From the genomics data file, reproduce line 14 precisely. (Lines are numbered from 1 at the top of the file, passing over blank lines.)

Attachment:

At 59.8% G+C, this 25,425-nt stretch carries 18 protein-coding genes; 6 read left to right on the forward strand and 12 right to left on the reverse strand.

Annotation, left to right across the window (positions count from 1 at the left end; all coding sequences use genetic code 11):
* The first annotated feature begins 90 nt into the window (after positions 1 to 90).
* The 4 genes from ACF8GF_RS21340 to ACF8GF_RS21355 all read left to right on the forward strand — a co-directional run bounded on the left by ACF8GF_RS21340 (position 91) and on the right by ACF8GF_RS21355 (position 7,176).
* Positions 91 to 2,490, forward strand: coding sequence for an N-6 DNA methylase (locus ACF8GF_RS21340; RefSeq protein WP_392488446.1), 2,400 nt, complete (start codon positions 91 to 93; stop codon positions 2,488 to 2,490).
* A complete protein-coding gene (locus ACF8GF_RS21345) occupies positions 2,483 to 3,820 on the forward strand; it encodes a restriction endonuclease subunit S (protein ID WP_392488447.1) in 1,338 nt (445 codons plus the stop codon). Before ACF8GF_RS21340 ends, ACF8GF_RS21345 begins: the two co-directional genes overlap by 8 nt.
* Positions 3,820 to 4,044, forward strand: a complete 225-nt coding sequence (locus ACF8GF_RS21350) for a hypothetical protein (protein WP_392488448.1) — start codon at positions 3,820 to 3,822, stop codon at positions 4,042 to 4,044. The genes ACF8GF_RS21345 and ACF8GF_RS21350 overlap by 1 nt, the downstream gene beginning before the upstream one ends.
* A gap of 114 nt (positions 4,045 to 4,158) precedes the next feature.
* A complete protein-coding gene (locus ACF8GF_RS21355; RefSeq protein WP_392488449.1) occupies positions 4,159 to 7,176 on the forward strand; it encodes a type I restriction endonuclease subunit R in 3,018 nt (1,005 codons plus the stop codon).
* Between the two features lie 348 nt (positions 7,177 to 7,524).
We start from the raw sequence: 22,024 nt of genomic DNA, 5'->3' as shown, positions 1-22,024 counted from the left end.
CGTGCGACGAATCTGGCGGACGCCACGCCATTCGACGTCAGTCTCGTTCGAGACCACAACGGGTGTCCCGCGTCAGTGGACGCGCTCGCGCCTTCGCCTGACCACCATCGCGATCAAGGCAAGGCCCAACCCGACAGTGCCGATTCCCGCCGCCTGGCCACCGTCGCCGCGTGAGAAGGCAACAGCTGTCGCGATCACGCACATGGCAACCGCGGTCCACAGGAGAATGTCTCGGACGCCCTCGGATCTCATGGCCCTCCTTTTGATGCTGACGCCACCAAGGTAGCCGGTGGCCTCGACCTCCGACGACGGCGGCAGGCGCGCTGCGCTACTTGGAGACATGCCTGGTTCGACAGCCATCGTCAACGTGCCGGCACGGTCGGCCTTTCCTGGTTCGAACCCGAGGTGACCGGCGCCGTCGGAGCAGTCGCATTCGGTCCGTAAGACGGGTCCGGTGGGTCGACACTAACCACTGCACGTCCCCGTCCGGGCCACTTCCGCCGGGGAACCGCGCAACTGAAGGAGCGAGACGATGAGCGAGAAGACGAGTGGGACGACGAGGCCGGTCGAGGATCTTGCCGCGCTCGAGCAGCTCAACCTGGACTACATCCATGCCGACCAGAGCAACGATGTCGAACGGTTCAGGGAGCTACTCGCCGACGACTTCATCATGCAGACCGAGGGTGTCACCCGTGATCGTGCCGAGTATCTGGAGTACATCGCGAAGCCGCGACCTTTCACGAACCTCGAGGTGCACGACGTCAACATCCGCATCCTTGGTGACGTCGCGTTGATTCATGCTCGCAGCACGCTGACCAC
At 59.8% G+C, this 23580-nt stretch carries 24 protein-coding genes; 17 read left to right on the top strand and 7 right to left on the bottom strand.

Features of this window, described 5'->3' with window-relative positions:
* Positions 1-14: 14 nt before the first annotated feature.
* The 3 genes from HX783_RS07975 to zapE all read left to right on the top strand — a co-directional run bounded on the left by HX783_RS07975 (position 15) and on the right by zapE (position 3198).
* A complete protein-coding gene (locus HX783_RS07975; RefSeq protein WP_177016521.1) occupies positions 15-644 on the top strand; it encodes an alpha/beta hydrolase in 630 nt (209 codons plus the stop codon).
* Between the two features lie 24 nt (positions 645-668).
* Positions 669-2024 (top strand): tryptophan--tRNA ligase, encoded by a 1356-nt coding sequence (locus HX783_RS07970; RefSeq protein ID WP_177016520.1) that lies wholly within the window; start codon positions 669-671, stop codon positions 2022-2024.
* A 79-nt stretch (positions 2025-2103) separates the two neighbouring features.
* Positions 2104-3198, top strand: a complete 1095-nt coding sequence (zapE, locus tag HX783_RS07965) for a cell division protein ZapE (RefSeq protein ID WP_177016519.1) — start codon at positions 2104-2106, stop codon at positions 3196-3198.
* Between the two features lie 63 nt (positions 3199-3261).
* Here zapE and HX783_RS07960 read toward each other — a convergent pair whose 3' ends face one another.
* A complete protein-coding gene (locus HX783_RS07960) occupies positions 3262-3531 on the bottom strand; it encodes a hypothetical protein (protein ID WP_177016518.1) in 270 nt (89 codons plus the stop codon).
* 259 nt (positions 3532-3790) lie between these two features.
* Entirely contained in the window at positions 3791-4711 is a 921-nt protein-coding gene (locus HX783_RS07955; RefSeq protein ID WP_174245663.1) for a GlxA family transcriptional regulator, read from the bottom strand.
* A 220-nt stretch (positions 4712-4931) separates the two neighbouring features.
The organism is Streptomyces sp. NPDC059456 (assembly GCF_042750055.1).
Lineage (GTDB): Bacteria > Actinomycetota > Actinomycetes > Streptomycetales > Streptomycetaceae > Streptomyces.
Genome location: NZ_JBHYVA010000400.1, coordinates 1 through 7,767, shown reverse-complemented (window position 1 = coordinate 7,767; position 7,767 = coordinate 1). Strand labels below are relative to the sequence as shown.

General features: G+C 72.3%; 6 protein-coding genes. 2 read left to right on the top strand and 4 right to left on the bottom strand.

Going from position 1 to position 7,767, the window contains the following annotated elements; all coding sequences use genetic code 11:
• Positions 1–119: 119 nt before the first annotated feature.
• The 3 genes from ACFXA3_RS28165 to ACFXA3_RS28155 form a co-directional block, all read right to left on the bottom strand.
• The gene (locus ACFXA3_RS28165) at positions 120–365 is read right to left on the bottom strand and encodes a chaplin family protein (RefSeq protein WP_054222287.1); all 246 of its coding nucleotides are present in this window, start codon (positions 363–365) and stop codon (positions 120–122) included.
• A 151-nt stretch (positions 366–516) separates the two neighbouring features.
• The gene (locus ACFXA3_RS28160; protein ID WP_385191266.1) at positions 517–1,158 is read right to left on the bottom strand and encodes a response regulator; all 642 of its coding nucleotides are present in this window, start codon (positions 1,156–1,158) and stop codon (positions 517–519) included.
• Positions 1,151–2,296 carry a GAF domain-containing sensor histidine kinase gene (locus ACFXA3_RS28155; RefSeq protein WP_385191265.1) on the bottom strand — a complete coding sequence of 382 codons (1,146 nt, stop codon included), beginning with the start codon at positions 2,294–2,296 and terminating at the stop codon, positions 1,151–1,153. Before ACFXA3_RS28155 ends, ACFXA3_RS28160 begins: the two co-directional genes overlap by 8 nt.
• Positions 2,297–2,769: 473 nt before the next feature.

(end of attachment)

Features of this window, described 5'->3' with window-relative positions: